6. Jhunter
    Offline

    Jhunter Mmm, bacon. Contributor

    Joined:
    Sep 23, 2011
    Messages:
    1,233
    Likes Received:
    45
    Location:
    Southern California
    I don't know if this will help you at all, but this is another way to make so much dialogue seem less. Be warned, this is just a quick made up few examples and is not supposed to be a well written anything.


    Grouping dialogue like this makes a chunk seem less:

    "Hey, how is going?" said bob. "Will you be car pooling with us to the show? Jane said she has a lot of room in her van.
    Plus, the gas is cheaper if we all go together."

    Or adding descriptions like this:

    "Hey, whats up?" said Bob, looking around the area.

    "Not much, what is wrong with you? You seem on edge," said Jane with a worried frown.

    Bob continued to survey the area before he replied, "Nothing, I am fine. Just thought I saw something on the way over."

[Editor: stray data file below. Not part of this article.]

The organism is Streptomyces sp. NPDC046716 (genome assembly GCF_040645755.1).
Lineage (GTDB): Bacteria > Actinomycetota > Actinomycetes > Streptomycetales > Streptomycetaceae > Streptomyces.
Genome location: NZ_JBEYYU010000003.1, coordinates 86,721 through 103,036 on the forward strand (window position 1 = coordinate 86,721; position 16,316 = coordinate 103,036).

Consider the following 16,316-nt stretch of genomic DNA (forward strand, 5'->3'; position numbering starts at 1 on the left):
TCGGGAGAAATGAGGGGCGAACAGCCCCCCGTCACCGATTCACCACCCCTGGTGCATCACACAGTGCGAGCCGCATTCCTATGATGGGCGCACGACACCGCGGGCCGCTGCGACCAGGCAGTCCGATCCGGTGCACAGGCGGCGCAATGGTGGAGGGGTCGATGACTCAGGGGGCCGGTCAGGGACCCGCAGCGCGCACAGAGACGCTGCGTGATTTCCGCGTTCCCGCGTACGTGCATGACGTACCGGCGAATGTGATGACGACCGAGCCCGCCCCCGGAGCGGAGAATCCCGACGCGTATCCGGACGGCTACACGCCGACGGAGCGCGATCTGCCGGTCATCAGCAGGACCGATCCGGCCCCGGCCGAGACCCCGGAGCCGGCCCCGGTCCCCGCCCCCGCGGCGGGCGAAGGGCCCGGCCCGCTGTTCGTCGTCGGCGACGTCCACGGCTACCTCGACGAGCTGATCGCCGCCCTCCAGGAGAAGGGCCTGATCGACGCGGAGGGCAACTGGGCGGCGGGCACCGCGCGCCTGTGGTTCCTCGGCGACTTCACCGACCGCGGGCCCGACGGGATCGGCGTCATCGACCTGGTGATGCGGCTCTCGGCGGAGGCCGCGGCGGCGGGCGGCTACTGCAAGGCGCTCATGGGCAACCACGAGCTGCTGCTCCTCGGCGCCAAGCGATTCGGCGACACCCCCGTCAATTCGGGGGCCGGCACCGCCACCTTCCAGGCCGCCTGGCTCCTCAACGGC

Again, these are just quick examples of the first two ways that come to my mind. I am sure there is many others.
     
    1 person likes this.
  7. Batgoat
    Offline

    Batgoat Senior Member

    Joined:
    Jul 9, 2011
    Messages:
    110
    Likes Received:
    2
    Location:
    New Zealand
    There is no hard and fast rule as such, only what "feels" right when you read it back.
     
    1 person likes this.
  8. BrighterNexus
    Offline

    BrighterNexus Member

    Joined:
    Oct 11, 2011
    Messages:
    19
    Likes Received:
    0
    Location:
    Australia
    What you should keep in mind,, though, is that characters aren't static, and you can describe their actions as you write. Just little actions- just give the readers a sense of what they're doing as they talk, because dialogue kind of gets boring on its' own :V
     
  9. mammamaia
    Offline

    mammamaia nit-picker-in-chief Contributor

    Joined:
    Nov 21, 2006
    Messages:
    19,316
    Likes Received:
    1,014
    Location:
    Coquille, Oregon
    no one just talks and does nothing while they're speaking, unless they're completely paralyzed... and even then, they'd be seeing and feeling and perhaps even thinking things.. plus, the person they're talking to will be doing things and/or other things will be happening around them...

    that's the kind of stuff you break up long conversations with!